Synthesis and Defect Structure Analysis of Complex Oxides for Li-Ion Battery Electrodes.

by Xiaoguang Hao

Institution: University of Michigan
Department: Chemistry
Degree: PhD
Year: 2014
Keywords: Lithium Ion Battery; Electrodes; Defects; Nano; Cathode; Anode; Chemistry; Science
Record ID: 2043999
Full text PDF: http://hdl.handle.net/2027.42/108815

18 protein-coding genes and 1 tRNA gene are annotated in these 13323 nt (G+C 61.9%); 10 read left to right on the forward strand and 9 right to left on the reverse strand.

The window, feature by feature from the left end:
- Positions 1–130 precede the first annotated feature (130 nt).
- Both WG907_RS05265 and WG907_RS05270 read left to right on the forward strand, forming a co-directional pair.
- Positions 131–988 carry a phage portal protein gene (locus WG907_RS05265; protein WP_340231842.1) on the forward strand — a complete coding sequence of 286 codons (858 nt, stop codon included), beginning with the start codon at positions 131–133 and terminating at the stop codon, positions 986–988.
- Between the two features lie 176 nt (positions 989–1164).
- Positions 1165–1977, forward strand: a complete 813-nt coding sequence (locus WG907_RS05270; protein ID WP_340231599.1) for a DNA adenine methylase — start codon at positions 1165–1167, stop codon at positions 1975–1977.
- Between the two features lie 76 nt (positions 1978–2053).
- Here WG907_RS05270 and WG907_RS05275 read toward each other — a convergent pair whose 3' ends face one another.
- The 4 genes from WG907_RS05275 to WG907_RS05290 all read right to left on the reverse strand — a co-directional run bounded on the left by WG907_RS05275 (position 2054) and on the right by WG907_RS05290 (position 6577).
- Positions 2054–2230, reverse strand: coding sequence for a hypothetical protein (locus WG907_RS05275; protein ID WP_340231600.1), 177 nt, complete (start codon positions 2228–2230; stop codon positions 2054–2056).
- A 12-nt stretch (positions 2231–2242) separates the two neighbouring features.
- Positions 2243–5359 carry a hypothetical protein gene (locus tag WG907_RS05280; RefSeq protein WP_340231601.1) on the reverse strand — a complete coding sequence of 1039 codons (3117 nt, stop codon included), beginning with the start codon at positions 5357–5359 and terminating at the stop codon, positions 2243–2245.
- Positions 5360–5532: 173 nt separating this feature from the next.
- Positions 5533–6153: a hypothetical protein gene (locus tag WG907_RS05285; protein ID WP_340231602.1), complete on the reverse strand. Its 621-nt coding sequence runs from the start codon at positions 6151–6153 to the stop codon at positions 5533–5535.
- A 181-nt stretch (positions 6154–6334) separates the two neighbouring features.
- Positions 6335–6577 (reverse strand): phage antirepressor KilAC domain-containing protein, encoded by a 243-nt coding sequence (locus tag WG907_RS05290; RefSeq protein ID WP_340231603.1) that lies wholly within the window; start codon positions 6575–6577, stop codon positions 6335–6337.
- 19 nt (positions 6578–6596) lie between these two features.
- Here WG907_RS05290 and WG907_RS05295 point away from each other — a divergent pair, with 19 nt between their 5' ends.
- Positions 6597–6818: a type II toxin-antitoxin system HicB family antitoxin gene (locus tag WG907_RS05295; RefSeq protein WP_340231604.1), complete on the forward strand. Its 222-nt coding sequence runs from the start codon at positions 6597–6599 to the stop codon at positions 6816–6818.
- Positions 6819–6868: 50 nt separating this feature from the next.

Lithium-ion batteries have attracted increased attention for energy storage development due to the vast demand from portable electronics, (hybrid) electric vehicles and future power grids. The research in this dissertation is focused on the development of oxide electrodes for lithium-ion batteries with high power density and improved stability. One of the promising cathodes for lithium-ion batteries is lithium manganospinel (LiMn2O4). However, this compound suffers from manganese dissolution and a Jahn-Teller distortion due to Mn3+, especially in oxygen deficient LiMn2O4?????. Hydrothermal based synthesis methods were developed to eliminate oxygen vacancies to enable high power in cathodes composed of nano-sized spinel particles. The relationship between oxygen defects and the capacity fading mechanism was demonstrated, and collapse of the mechanical structure was identified in defect-rich LiMn2O4-??. Next, the nickel substituted manganospinel, LiNi0.5Mn1.5O4 shows unexpected high voltage side reactions. To overcome this drawback, a thin and chemically inert titanate was used as an artificial SEI (solid electrolyte interface) coating to prohibit transition-metal dissolution and parasitic side reactions, which led to a 200% improvement of the capacity retention at 55??C and negligible polarization losses. Finally, the spinel-structured lithium titanate (Li4Ti5O12) is introduced as an anode material for lithium-ion batteries due to its higher operating potential and excellent structural stability compared to current graphite anodes. However, the poor electronic conductivity and low lithium diffusion coefficient hinder its wide application. Given these advantages, a facile, low-cost solution method is explored to synthesize nano-sized titanates. Rapid charge/ discharge was achieved up to rates of 100 C (36 second charge/ discharge) due to a shorter lithium mean-free path and better contact between the active material and conductive agents.